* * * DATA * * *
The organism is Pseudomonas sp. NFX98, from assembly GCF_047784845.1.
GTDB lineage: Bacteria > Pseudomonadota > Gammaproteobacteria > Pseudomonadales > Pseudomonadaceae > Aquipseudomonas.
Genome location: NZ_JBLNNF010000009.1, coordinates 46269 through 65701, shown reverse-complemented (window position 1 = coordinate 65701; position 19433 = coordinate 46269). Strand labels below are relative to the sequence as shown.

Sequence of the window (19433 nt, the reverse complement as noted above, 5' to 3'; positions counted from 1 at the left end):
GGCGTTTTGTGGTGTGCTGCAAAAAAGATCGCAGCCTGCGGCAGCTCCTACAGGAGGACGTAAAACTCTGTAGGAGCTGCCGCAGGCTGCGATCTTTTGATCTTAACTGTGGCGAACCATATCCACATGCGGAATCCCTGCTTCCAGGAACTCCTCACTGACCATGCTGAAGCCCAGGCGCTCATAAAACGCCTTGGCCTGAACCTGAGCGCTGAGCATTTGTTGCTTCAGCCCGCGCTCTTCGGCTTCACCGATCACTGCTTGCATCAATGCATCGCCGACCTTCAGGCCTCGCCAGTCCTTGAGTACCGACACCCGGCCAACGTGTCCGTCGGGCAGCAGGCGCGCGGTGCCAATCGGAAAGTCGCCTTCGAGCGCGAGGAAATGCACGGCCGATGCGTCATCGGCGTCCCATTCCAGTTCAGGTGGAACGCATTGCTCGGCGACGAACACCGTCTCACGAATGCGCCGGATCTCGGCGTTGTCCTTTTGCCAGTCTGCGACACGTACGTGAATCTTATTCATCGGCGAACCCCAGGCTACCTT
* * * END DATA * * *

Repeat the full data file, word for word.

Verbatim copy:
The organism is Pseudomonas sp. NFX98, from assembly GCF_047784845.1.
GTDB lineage: Bacteria > Pseudomonadota > Gammaproteobacteria > Pseudomonadales > Pseudomonadaceae > Aquipseudomonas.
Genome location: NZ_JBLNNF010000009.1, coordinates 46269 through 65701, shown reverse-complemented (window position 1 = coordinate 65701; position 19433 = coordinate 46269). Strand labels below are relative to the sequence as shown.

Sequence of the window (19433 nt, the reverse complement as noted above, 5' to 3'; positions counted from 1 at the left end):
GGCGTTTTGTGGTGTGCTGCAAAAAAGATCGCAGCCTGCGGCAGCTCCTACAGGAGGACGTAAAACTCTGTAGGAGCTGCCGCAGGCTGCGATCTTTTGATCTTAACTGTGGCGAACCATATCCACATGCGGAATCCCTGCTTCCAGGAACTCCTCACTGACCATGCTGAAGCCCAGGCGCTCATAAAACGCCTTGGCCTGAACCTGAGCGCTGAGCATTTGTTGCTTCAGCCCGCGCTCTTCGGCTTCACCGATCACTGCTTGCATCAATGCATCGCCGACCTTCAGGCCTCGCCAGTCCTTGAGTACCGACACCCGGCCAACGTGTCCGTCGGGCAGCAGGCGCGCGGTGCCAATCGGAAAGTCGCCTTCGAGCGCGAGGAAATGCACGGCCGATGCGTCATCGGCGTCCCATTCCAGTTCAGGTGGAACGCATTGCTCGGCGACGAACACCGTCTCACGAATGCGCCGGATCTCGGCGTTGTCCTTTTGCCAGTCTGCGACACGTACGTGAATCTTATTCATCGGCGAACCCCAGGCTACCTT